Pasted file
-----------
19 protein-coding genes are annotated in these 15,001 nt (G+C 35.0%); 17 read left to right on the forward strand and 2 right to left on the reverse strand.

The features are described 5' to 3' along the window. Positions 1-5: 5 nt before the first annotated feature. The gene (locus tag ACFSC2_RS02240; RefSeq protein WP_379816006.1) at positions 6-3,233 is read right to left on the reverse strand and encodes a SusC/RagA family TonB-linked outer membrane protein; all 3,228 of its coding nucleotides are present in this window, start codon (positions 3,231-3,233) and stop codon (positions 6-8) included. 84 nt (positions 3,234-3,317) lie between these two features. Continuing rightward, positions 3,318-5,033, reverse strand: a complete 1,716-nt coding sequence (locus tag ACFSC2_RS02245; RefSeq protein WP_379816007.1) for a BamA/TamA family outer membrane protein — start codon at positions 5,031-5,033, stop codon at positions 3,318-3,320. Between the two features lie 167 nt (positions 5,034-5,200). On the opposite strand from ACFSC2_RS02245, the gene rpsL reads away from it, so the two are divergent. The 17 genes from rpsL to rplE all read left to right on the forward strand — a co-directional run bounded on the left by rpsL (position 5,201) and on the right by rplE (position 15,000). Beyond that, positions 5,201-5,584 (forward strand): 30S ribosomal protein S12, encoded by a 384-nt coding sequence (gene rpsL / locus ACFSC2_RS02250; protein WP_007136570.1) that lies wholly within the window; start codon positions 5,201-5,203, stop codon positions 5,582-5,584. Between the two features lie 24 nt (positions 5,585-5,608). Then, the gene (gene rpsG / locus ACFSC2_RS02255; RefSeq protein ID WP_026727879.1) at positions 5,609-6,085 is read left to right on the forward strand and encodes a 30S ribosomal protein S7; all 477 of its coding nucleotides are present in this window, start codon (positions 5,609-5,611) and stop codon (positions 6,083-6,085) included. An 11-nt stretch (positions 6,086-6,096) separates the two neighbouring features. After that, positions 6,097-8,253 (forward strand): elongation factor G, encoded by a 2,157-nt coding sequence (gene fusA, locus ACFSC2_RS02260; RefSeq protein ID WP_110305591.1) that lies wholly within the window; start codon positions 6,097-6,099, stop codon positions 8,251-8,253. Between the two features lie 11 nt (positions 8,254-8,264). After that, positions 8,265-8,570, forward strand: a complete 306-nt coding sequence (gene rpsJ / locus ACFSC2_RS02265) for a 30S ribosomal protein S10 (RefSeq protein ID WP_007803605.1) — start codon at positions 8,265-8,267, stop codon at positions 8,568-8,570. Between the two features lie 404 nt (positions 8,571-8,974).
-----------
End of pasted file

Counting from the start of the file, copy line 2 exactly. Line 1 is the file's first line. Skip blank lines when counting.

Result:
The features are described 5' to 3' along the window. Positions 1-5: 5 nt before the first annotated feature. The gene (locus tag ACFSC2_RS02240; RefSeq protein WP_379816006.1) at positions 6-3,233 is read right to left on the reverse strand and encodes a SusC/RagA family TonB-linked outer membrane protein; all 3,228 of its coding nucleotides are present in this window, start codon (positions 3,231-3,233) and stop codon (positions 6-8) included. 84 nt (positions 3,234-3,317) lie between these two features. Continuing rightward, positions 3,318-5,033, reverse strand: a complete 1,716-nt coding sequence (locus tag ACFSC2_RS02245; RefSeq protein WP_379816007.1) for a BamA/TamA family outer membrane protein — start codon at positions 5,031-5,033, stop codon at positions 3,318-3,320. Between the two features lie 167 nt (positions 5,034-5,200). On the opposite strand from ACFSC2_RS02245, the gene rpsL reads away from it, so the two are divergent. The 17 genes from rpsL to rplE all read left to right on the forward strand — a co-directional run bounded on the left by rpsL (position 5,201) and on the right by rplE (position 15,000). Beyond that, positions 5,201-5,584 (forward strand): 30S ribosomal protein S12, encoded by a 384-nt coding sequence (gene rpsL / locus ACFSC2_RS02250; protein WP_007136570.1) that lies wholly within the window; start codon positions 5,201-5,203, stop codon positions 5,582-5,584. Between the two features lie 24 nt (positions 5,585-5,608). Then, the gene (gene rpsG / locus ACFSC2_RS02255; RefSeq protein ID WP_026727879.1) at positions 5,609-6,085 is read left to right on the forward strand and encodes a 30S ribosomal protein S7; all 477 of its coding nucleotides are present in this window, start codon (positions 5,609-5,611) and stop codon (positions 6,083-6,085) included. An 11-nt stretch (positions 6,086-6,096) separates the two neighbouring features. After that, positions 6,097-8,253 (forward strand): elongation factor G, encoded by a 2,157-nt coding sequence (gene fusA, locus ACFSC2_RS02260; RefSeq protein ID WP_110305591.1) that lies wholly within the window; start codon positions 6,097-6,099, stop codon positions 8,251-8,253. Between the two features lie 11 nt (positions 8,254-8,264). After that, positions 8,265-8,570, forward strand: a complete 306-nt coding sequence (gene rpsJ / locus ACFSC2_RS02265) for a 30S ribosomal protein S10 (RefSeq protein ID WP_007803605.1) — start codon at positions 8,265-8,267, stop codon at positions 8,568-8,570. Between the two features lie 404 nt (positions 8,571-8,974).